Explore the science of flight by designing and creating flying toys. Participants will learn all about flying while making a variety of airborne toys. Register today!
Cost: $5 per student
Michigan Grade Level Content Expectations, Science v.1.09
- Identify the force that pulls objects towards the Earth. (P.FM.03.22)
- Demonstrate contact and non-contact forces to change motion of an object. (P.FM.05.22)
- Describe what happens when two forces act on an object in the same or opposing directions (P.FM.05.31)
- Describe how constant motion is the result of balanced (zero net) forces. (P.FM.05.32)
- Describe how changes in the motion of objects are caused by a non-zero net (unbalanced) force. (P.FM.05.33)
- Relate the size of change in motion to the strength of unbalanced forces and the mass of the object. (P.FM.05.34)
Next Generation Science Standards
Students participating in this program will explore science content as stated in the Disciplinary Core Ideas. They will engage in science and engineering practices as they plan and conduct investigations to answer questions regarding flying toys.
PS2.A: Forces and Motion
- Pushes and pulls can have different strengths and directions.
- Pushing or pulling on an object can change the speed or direction of its motion and can start or stop it.
- Each force acts on one particular object and has both strength and a direction. An object at rest typically has multiple forces acting on it, but they add to give zero net force on the object. Forces that do not sum to zero can cause changes in the object’s speed or direction of motion. (Boundary: Qualitative and conceptual, but not quantitative addition of forces are used at this level.)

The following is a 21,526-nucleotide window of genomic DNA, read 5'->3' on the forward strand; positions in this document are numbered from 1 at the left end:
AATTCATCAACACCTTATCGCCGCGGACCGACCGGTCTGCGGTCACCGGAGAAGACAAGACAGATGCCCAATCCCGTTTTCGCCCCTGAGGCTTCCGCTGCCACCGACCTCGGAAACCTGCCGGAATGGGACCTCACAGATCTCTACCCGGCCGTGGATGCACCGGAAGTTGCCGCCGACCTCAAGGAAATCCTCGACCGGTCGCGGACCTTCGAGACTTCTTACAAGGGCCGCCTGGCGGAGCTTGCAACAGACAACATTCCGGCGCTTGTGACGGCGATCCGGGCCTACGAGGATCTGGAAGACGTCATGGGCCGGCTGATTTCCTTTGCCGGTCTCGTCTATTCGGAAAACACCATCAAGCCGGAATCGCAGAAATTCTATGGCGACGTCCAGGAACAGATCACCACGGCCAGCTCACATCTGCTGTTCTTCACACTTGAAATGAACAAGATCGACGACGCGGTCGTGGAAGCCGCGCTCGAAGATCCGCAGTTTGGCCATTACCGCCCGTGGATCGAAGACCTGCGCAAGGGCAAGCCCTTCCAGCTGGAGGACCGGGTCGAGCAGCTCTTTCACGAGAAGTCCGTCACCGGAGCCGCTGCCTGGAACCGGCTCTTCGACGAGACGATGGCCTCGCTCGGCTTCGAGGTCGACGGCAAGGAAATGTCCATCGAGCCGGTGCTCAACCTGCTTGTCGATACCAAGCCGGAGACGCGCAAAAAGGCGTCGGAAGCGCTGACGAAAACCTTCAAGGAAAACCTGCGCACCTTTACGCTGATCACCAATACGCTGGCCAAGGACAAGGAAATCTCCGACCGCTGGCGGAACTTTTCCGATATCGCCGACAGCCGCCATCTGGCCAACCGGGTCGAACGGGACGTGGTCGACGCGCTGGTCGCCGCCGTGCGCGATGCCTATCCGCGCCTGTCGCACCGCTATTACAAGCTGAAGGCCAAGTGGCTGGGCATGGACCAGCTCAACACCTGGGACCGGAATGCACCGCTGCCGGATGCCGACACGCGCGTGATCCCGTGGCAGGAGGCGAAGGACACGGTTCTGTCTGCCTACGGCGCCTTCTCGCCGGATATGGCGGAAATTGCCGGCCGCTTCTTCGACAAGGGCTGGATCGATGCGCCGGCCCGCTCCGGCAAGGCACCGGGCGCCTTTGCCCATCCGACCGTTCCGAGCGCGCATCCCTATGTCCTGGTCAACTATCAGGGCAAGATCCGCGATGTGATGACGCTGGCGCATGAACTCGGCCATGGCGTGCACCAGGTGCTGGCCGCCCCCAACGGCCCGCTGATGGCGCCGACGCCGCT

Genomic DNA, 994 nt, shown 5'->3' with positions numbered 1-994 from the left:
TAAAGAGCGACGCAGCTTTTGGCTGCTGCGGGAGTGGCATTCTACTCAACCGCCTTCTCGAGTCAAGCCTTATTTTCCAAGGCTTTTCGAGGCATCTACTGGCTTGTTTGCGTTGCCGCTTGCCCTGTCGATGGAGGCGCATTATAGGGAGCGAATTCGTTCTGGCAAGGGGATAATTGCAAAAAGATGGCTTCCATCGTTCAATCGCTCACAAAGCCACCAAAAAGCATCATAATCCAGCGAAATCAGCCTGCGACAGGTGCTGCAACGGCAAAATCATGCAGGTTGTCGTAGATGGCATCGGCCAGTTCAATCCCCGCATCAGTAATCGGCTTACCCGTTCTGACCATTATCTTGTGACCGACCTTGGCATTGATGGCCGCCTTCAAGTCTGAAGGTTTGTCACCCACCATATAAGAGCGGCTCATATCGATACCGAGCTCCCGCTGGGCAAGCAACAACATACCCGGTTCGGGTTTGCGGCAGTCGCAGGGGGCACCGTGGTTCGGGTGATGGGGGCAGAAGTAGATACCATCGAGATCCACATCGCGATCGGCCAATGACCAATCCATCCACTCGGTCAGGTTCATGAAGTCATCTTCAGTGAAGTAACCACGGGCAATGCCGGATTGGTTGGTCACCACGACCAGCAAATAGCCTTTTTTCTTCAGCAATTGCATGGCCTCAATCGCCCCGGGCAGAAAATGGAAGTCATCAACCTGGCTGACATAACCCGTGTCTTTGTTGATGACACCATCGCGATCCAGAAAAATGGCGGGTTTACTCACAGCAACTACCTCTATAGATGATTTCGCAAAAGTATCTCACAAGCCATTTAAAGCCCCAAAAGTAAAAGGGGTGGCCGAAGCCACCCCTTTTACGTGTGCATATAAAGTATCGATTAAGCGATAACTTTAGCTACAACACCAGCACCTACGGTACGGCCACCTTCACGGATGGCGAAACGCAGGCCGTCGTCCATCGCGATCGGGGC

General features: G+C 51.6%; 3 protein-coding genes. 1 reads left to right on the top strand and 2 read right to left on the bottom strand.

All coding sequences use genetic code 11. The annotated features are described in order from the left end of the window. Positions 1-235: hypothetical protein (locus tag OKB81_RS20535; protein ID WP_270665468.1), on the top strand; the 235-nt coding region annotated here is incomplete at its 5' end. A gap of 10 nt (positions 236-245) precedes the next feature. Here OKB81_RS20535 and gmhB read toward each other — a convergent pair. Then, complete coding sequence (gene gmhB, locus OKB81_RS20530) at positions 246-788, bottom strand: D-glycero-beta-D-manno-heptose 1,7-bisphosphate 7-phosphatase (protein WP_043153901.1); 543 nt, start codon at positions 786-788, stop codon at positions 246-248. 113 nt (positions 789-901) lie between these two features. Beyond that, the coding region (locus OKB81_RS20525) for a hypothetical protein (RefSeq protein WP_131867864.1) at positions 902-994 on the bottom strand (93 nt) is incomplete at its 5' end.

PS2.B: Types of Interactions
- The gravitational force of Earth acting on an object near Earth’s surface pulls that object toward the planet’s center.
PS3.A: Definitions of Energy
- The faster a given object is moving, the more energy it possesses.
- Motion energy is properly called kinetic energy; it is proportional to the mass of the moving object.
- A system of objects may also contain stored (potential) energy, depending on their relative positions.
PS3.C: Relationship Between Energy and Forces
- A bigger push or pull makes things speed up or slow down more quickly.
ETS1.B: Developing Possible Solutions
- Tests are often designed to identify failure points or difficulties, which suggest the elements of the design that need to be improved.
- A solution needs to be tested, and then modified on the basis of the test results, in order to improve it.
- Sometimes parts of different solutions can be combined to create a solution that is better than any of its predecessors.
ETS1.C: Optimizing the Design Solution
- Different solutions need to be tested in order to determine which of them best solves the problem, given the criteria and the constraints.
Flying Toys Pre-visit Materials
During your visit to the ScienceWorks Lab students will be expected to:
- Sit in tables of 6 students and (at least) 1 adult
- Be prepared to give their attention to the Lab instructors when requested to “Give Me Five”
- Work cooperatively with one another at the table
- Follow the hands-on procedures just as the Lab teacher or assistant explains them
- Handle materials and equipment carefully
It is important that teachers and chaperones:
- Help focus the students’ attention
- Assist students with the hands-on activities and experiments when necessary
- Turn off cell phones and pagers during the class
Air Resistance: Drag created by air. Parachutes help to maximize air resistance. A plane’s shape aims to minimize air resistance.
Drag: Resistance to a motion of an object.
Gravity: The force that pulls toward the center of a body of mass. The earth’s gravity acting on your body gives you weight.
Lift: A force perpendicular to the movement of air over a plane’s wing.
Rotational Velocity: The rate of how fast an object spins.
Thrust: The force that propels an object forward. For instance, throwing a ball.
Velocity: The speed and direction of an object.